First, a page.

There’s a life-or-death drama unfolding in Texas tonight. It involves the death penalty, the Supreme Court and John Steinbeck’s Of Mice and Men.
First the basics: Marvin Wilson, 54, is set to be executed by Texas tonight. He was convicted of the 1992 killing of a police informant. His attorneys however argue that a Supreme Court ban on the death penalty for the mentally impaired prohibits the state from going forward with tonight’s execution and are asking the high court to step in.
The AP reports that lead lawyer Lee Kovarsky said Wilson has an IQ of 61, well below the 70 that marks “mental retardation.” Not only that but his language and math skills “never progressed beyond an elementary school level.”
Prosecutors, as expected, disagree. Edward Marshall, a Texas assistant attorney general, told the AP that Wilson has been “manipulative and deceitful” and his criminal career is proof enough of his competency.
The thing is that when the Supreme Court decided Atkins v. Virginia in 2002, it allowed states to decide what constituted mentally impaired. The Houston Chronicle reports that in a 2004 opinion, the Texas Court of Criminal Appeals relied in part on the novel Of Mice and Men to determine a threshold.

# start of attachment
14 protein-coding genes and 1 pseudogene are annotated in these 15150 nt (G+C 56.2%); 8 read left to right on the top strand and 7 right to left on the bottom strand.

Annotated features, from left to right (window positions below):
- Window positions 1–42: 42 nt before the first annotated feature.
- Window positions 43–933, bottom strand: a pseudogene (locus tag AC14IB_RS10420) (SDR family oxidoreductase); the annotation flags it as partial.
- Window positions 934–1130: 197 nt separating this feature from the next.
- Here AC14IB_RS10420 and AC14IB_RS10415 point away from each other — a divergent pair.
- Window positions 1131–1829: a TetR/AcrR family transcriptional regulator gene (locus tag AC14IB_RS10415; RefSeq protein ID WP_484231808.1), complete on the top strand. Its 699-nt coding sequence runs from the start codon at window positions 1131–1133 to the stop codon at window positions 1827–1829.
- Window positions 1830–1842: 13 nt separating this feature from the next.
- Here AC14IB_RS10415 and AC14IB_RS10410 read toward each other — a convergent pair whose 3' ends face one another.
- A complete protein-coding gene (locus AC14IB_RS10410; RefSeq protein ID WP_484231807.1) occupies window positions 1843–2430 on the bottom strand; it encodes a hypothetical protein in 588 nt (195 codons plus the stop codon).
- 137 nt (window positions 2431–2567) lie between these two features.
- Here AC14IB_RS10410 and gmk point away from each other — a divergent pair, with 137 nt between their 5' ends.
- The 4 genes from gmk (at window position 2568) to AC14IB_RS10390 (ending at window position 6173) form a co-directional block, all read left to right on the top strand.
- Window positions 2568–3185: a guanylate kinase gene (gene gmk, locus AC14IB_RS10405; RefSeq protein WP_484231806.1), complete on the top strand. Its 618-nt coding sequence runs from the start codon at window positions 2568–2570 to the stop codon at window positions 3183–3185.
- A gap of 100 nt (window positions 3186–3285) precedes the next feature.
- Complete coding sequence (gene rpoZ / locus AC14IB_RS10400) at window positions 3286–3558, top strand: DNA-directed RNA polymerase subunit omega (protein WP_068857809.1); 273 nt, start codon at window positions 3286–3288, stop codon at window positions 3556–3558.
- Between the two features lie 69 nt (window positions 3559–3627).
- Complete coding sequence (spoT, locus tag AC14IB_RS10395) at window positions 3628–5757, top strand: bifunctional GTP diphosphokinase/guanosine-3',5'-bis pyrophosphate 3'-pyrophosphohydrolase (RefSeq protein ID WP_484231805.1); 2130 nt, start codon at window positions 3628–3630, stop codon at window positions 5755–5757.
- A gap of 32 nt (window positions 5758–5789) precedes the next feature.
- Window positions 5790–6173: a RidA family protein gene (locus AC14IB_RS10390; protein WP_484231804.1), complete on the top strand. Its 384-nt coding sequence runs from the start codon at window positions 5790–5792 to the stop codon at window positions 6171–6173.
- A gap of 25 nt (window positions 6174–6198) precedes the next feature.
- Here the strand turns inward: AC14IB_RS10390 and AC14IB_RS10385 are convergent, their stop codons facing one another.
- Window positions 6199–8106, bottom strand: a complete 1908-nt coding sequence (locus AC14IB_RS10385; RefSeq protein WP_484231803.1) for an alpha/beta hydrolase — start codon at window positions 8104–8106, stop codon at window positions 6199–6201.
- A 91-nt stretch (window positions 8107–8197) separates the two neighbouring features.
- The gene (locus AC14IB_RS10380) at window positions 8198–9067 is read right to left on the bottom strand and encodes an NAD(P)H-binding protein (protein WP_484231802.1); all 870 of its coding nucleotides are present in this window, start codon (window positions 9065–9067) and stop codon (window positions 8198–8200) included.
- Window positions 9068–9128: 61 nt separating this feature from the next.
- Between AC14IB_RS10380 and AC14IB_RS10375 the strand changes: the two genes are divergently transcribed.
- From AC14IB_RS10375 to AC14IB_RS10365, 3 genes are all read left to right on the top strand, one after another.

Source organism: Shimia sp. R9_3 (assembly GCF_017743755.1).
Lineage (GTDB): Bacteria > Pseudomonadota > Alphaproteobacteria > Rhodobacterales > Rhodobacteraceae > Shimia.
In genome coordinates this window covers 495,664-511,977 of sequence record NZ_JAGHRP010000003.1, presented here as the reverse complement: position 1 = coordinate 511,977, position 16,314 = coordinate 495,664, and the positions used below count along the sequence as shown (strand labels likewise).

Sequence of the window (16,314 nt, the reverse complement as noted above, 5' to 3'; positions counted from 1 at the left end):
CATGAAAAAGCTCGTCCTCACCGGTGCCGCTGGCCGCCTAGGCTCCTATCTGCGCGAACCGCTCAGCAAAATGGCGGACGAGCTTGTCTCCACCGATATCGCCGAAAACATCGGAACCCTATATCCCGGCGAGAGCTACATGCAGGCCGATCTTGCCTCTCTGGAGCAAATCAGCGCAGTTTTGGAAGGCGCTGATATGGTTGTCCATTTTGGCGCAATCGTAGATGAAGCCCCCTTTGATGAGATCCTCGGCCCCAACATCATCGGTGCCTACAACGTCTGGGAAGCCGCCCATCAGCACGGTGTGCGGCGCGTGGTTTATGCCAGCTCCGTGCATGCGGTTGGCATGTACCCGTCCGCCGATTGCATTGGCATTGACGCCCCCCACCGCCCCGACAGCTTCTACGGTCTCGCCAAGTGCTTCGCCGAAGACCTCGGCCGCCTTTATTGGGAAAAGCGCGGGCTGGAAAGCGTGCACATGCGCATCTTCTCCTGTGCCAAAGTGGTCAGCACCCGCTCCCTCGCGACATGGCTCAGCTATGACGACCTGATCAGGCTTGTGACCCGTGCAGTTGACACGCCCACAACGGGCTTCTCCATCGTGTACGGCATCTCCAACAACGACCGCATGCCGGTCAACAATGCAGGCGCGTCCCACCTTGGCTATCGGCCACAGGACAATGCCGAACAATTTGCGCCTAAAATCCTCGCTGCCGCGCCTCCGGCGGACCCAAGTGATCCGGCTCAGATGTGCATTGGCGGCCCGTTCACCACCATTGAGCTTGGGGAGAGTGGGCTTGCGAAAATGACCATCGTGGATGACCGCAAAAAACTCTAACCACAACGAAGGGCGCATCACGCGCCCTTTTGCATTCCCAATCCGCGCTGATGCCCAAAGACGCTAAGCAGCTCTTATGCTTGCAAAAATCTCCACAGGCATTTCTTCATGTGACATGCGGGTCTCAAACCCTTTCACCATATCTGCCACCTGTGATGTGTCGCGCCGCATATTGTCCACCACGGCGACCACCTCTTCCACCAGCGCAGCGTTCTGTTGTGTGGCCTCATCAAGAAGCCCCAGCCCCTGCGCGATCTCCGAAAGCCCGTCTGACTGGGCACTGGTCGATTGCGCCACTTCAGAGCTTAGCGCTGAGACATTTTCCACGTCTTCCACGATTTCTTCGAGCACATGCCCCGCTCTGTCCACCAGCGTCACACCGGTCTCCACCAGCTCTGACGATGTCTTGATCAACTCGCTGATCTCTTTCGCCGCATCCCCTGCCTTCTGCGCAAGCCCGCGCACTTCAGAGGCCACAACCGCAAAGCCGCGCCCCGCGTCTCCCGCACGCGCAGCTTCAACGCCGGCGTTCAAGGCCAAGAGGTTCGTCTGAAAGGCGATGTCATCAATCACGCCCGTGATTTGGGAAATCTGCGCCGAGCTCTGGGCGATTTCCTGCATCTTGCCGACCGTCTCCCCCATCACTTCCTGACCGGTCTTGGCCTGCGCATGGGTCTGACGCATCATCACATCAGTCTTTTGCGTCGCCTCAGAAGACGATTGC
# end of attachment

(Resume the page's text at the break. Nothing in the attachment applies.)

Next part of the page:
“Texas citizens might agree that Steinbeck’s Lennie should, by virtue of his lack of reasoning ability and adaptive skills, be exempt. But, does a consensus of Texas citizens agree that all persons who might legitimately qualify for assistance under the social services definition of mental retardation be exempt from an otherwise constitutional penalty?” the court wrote.
Today, Steinbeck’s son issued a statement objecting to using Lennie as a standard.
“I find the whole premise to be insulting, outrageous, ridiculous, and profoundly tragic. I am certain that if my father, John Steinbeck, were here, he would be deeply angry and ashamed to see his work used in this way,” Thomas Steinbeck said, according to the Texas Tribune.
Steinbeck also sided with Wilson’s attorneys saying that his father never meant for his work to be scientific.
“The character of Lennie was never intended to be used to diagnose a medical condition like intellectual disability,” Steinbeck said.
NPR’s Kathy Lohr reports for our Newscast unit that Wilson’s attorney says there’s one thing that is not in dispute.
“If the state goes ahead with tonight’s execution,” Kathy reports. “Wilson will have the grisly distinction of becoming the lowest IQ prisoner put to death in Texas.”